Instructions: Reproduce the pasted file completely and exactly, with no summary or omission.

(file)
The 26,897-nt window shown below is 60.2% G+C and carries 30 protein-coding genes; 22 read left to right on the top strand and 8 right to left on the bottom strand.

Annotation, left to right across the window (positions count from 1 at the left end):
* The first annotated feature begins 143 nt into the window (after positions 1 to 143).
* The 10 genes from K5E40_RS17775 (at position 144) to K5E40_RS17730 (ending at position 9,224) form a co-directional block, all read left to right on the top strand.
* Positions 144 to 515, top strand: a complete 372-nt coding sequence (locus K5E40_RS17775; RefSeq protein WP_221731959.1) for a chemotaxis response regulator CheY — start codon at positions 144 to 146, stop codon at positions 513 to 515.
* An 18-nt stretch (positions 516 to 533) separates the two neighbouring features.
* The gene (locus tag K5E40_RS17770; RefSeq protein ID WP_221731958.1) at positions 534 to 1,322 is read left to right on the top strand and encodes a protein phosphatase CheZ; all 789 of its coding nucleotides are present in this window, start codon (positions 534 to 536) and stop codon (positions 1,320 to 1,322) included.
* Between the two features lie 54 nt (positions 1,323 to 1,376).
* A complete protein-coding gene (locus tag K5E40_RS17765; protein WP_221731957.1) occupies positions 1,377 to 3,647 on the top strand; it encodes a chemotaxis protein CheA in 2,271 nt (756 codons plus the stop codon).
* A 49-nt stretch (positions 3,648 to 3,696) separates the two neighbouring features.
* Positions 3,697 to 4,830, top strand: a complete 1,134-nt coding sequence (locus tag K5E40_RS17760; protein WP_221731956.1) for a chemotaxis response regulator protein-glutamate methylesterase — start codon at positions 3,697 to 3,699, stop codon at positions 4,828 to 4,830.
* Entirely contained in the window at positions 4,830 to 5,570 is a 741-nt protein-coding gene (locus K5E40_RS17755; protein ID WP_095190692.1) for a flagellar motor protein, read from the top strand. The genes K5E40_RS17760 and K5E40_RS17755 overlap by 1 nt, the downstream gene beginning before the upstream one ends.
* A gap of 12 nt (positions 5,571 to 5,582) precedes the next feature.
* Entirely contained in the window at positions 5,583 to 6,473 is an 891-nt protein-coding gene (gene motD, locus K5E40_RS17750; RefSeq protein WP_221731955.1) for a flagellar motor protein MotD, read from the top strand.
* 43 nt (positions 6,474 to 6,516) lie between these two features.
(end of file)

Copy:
The 26,897-nt window shown below is 60.2% G+C and carries 30 protein-coding genes; 22 read left to right on the top strand and 8 right to left on the bottom strand.

Annotation, left to right across the window (positions count from 1 at the left end):
* The first annotated feature begins 143 nt into the window (after positions 1 to 143).
* The 10 genes from K5E40_RS17775 (at position 144) to K5E40_RS17730 (ending at position 9,224) form a co-directional block, all read left to right on the top strand.
* Positions 144 to 515, top strand: a complete 372-nt coding sequence (locus K5E40_RS17775; RefSeq protein WP_221731959.1) for a chemotaxis response regulator CheY — start codon at positions 144 to 146, stop codon at positions 513 to 515.
* An 18-nt stretch (positions 516 to 533) separates the two neighbouring features.
* The gene (locus tag K5E40_RS17770; RefSeq protein ID WP_221731958.1) at positions 534 to 1,322 is read left to right on the top strand and encodes a protein phosphatase CheZ; all 789 of its coding nucleotides are present in this window, start codon (positions 534 to 536) and stop codon (positions 1,320 to 1,322) included.
* Between the two features lie 54 nt (positions 1,323 to 1,376).
* A complete protein-coding gene (locus tag K5E40_RS17765; protein WP_221731957.1) occupies positions 1,377 to 3,647 on the top strand; it encodes a chemotaxis protein CheA in 2,271 nt (756 codons plus the stop codon).
* A 49-nt stretch (positions 3,648 to 3,696) separates the two neighbouring features.
* Positions 3,697 to 4,830, top strand: a complete 1,134-nt coding sequence (locus tag K5E40_RS17760; protein WP_221731956.1) for a chemotaxis response regulator protein-glutamate methylesterase — start codon at positions 3,697 to 3,699, stop codon at positions 4,828 to 4,830.
* Entirely contained in the window at positions 4,830 to 5,570 is a 741-nt protein-coding gene (locus K5E40_RS17755; protein ID WP_095190692.1) for a flagellar motor protein, read from the top strand. The genes K5E40_RS17760 and K5E40_RS17755 overlap by 1 nt, the downstream gene beginning before the upstream one ends.
* A gap of 12 nt (positions 5,571 to 5,582) precedes the next feature.
* Entirely contained in the window at positions 5,583 to 6,473 is an 891-nt protein-coding gene (gene motD, locus K5E40_RS17750; RefSeq protein WP_221731955.1) for a flagellar motor protein MotD, read from the top strand.
* 43 nt (positions 6,474 to 6,516) lie between these two features.